Reflections On Gay Parenting646 views
There comes a time when you look into your partner’s eyes, and all you can think about is how badly you would like to have a child with her. Not choosing to submerge myself into lesbian clichés, I must admit I am a woman and the feeling of motherhood tends to kick in at times. Throw that instinct into a lesbian couple and you get double the anxiety. The question is: How is it possible to start a family with your lesbian partner when you live in Lebanon?
I keep coming up with possibilities, and I bang my head from one wall to the next as I become aware of further obstacles in each of my schemes. Let’s explore the possibilities.
Some couples might opt to leave the country. The lesbian factor serves in favor of immigration. But packing your bags and starting anew somewhere is complicated. You need to have some savings, and high skills in addition to a couple of degrees to be able to find a proper job and settle somewhere. Given the current economic crisis, chances are slim. It gets worse if none of you holds another citizenship in a country that allows same-sex marriages. A solution could lie in a partner marrying someone in order to obtain the citizenship and in turn marrying her girlfriend. But that is a long procedure and it involves much stress. How much of it would your relationship be able to withstand?
Let’s say you ditch the country and you and your partner start forming the idea of having a child. First, the conversations are cute and basic, you talk about ethnicity (in case it matters to you), about it having traits resembling you both (- Oh, Baby, I want it to have your eyes! – No, hu2u your smile!). Then you research online, you go talk to clinics, you even join a forum to read about all the beautiful experiences other queer parents and parents-to-be share before you receive that lovely brochure in the mail. It leads to a lot of questions and a lot of doubts and no matter how many websites reassure you that the child will grow up not lacking anything, you just shut down. How are you supposed to introduce this child to your family? How are you supposed to raise it in this society? Were you being selfish? What were your motives anyway? And did you need any?
Then you start thinking, if you were in a heterosexual relationship, the idea of bringing a child into the world would have consisted of a discussion around how to raise it and provide for it, making sure that you, as a couple, were stable enough to do so and then the pregnancy is expected.
Needless to say doubts start pouring and you can’t bring your partner to understand the different social contexts and why it was nonetheless important to have some kind of reassurance from within your own social context and not a westernized one.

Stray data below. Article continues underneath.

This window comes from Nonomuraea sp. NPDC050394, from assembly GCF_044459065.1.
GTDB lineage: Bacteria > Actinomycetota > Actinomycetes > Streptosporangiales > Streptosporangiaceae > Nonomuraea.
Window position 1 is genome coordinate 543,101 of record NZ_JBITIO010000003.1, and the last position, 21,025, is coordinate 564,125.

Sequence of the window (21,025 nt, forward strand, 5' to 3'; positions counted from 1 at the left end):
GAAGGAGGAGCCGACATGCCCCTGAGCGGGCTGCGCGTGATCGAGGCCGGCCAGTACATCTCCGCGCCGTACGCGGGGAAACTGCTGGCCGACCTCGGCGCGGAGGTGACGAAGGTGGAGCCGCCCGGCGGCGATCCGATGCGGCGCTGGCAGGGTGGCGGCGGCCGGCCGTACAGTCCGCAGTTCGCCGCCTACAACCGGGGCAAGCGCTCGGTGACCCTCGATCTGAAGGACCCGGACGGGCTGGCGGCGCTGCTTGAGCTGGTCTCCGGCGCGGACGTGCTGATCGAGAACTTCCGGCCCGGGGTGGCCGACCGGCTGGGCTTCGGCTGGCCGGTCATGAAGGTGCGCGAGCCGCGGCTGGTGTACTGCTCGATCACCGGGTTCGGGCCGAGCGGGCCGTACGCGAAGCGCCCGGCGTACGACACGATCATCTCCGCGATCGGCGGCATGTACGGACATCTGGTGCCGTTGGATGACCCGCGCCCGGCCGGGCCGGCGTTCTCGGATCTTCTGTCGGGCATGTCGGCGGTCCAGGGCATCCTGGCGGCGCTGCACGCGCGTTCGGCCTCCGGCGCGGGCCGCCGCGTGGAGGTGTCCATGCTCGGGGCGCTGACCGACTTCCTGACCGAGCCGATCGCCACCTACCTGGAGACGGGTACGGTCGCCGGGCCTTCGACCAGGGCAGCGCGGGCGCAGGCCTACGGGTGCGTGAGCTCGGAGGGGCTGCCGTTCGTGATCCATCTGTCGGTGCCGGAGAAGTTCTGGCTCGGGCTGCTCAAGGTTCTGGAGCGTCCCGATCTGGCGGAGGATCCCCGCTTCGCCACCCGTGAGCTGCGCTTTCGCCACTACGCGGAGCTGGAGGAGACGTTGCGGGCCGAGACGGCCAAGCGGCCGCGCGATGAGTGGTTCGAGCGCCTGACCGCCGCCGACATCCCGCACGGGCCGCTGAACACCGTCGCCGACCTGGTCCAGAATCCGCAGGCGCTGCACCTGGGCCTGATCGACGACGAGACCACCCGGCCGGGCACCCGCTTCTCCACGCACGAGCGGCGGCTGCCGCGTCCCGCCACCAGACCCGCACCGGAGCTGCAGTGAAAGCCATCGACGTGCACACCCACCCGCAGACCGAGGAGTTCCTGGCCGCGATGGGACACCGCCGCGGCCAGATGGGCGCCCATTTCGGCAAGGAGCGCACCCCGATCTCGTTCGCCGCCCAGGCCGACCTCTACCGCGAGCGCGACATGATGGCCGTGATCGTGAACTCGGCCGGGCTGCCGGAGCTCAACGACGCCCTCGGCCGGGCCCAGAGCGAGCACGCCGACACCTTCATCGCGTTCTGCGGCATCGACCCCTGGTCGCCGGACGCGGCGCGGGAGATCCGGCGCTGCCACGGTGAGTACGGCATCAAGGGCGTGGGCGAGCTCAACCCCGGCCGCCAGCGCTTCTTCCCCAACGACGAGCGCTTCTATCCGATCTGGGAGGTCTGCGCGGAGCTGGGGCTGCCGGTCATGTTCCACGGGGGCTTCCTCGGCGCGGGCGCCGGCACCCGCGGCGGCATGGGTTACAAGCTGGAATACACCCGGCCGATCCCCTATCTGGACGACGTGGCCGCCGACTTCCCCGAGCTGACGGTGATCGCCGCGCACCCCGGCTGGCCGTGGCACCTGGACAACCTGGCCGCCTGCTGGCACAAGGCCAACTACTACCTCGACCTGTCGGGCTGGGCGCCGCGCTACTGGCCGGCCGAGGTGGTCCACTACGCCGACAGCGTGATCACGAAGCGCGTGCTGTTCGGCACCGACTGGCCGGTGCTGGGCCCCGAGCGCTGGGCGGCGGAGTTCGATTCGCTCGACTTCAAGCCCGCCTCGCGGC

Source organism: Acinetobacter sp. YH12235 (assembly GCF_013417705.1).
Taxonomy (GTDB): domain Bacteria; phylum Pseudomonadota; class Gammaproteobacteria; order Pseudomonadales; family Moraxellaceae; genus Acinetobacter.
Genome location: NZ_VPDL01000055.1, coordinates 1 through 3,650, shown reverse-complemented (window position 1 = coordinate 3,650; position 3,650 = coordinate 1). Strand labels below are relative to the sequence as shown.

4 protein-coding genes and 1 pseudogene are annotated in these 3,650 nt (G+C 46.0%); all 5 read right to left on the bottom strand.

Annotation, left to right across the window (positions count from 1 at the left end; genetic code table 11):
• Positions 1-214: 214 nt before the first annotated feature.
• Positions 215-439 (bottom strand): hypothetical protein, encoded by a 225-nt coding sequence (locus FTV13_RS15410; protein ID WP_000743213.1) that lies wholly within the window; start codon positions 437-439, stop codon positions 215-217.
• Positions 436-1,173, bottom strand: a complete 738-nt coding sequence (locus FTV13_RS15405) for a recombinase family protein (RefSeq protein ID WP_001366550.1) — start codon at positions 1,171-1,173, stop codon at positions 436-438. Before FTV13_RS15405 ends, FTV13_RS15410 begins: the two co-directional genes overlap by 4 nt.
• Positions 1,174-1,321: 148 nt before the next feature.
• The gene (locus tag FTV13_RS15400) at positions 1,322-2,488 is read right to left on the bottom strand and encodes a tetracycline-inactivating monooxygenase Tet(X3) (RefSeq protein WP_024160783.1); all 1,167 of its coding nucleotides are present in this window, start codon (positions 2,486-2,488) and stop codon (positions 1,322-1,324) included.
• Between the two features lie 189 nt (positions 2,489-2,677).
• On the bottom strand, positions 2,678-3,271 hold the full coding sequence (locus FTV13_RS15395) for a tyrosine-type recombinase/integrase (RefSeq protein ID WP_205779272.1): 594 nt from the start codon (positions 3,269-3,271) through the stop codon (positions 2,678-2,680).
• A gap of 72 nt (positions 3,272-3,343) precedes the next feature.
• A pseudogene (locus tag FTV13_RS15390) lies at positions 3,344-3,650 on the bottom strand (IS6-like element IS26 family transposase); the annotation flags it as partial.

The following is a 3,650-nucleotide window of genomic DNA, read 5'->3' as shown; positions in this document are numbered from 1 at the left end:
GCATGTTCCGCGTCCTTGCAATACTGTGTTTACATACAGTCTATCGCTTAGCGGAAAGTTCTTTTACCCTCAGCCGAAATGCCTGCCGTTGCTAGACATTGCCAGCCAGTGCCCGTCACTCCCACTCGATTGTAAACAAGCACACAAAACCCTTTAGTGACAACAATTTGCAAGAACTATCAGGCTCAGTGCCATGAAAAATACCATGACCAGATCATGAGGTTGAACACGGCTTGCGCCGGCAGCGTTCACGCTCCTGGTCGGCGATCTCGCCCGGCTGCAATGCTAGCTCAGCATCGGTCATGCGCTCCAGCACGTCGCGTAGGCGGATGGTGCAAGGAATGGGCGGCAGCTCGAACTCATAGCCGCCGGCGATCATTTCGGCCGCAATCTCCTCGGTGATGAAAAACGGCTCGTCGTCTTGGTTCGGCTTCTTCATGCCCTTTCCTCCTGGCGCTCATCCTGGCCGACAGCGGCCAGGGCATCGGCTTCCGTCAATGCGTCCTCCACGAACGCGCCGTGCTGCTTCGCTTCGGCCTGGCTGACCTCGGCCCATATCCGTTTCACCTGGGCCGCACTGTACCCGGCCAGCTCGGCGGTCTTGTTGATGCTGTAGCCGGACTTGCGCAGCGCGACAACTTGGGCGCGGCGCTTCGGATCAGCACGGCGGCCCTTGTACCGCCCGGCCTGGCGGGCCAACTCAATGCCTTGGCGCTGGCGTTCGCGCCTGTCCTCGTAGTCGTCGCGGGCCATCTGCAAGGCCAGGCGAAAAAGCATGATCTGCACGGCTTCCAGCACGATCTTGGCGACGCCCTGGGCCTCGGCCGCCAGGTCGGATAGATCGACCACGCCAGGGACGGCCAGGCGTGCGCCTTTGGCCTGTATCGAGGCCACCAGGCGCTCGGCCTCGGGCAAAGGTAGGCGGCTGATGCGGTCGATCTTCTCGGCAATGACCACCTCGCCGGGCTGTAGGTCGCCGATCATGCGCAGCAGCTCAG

Hello cold feet, goodbye queer parenting and images of you running around after a toddler.
So what are your local options? A common consideration is getting married to your gay male best friend. The families meet. Some of their members know the truth when it’s really a huge lie embellished in a heteronormative package. But will it achieve what you want? Assuming this is the man you find suitable to father your children, how will you accommodate your partner in your gay married bubble? And more importantly, what kind of upbringing will your children receive in such a threesome, or maybe even, foursome?
Suddenly ditching the country seems the lesser of two evils.
Oh, well, desperate times call for desperate measures. My craziest idea about the rainbow triangle has been the following. Picture it: A Muslim society, a man, two women, and a certain “God-given right”! How about both you and your partner get married to your Muslim gay best friend? Let patriarchy reap the fruits of its labor! Do you find it outrageous? Yes, indeed it is. When life gives you patriarchy, you screw it over. Call me crazy, but I find it outrageous for a man to have the right to marry four women when I can’t marry my partner. (Further patriarchy screwing note: One gay man will be married to two lesbians. Straight men, eat your hearts out!)
I am still theorizing. So far, the speech has been selfish. Regardless of how you manage to have the kids, my greatest concern lies in raising them.
So let’s say you’re back in the country, not back in the country, or back in the country for a visit. Your 5-year-old is running around and you go like: “Don’t call X mummy, ok? This isn’t our house. Call her… Well, call her… call her me.”
Or let’s say you follow that brochure, and the day comes for dreaded question to be raised: “Who’s my daddy?” How does one reply? If you have chosen a gay friend and went through with it all, then you’re mommy. Daddy is daddy. And daddy’s partner is? And mummy’s partner is?
Or the day comes and your kid is back from school, roughed up by schoolmates and unleashes homophobia and frustration and hates you for being who you are and calls you selfish.
Or maybe, all of this is pessimistic. Maybe everything happens organically and love between people who raise the child whether biological parents or not is enough to empower this child and have it understand that discrimination in all its forms exists, and what makes a difference is how we stand in the face of it.
Maybe the child will grow up not wanting to have it any other way. Maybe, just maybe, it brings all your family closer and the estranged father becomes the ever-present grandpa.
A bottomless pit of questions. If you fall too deep in it you risk destroying your relationship, your partner and yourself. I believe there’s a solution to every problem but this is a tough one, even for an optimist. It feels like swinging between the titles of “World’s Greatest Mum” and “World’s Greatest Hypocrite”. Within all these ideas, I can’t help but ask myself one last question: is it all worth it?
– Contributed by Shant & Phoenix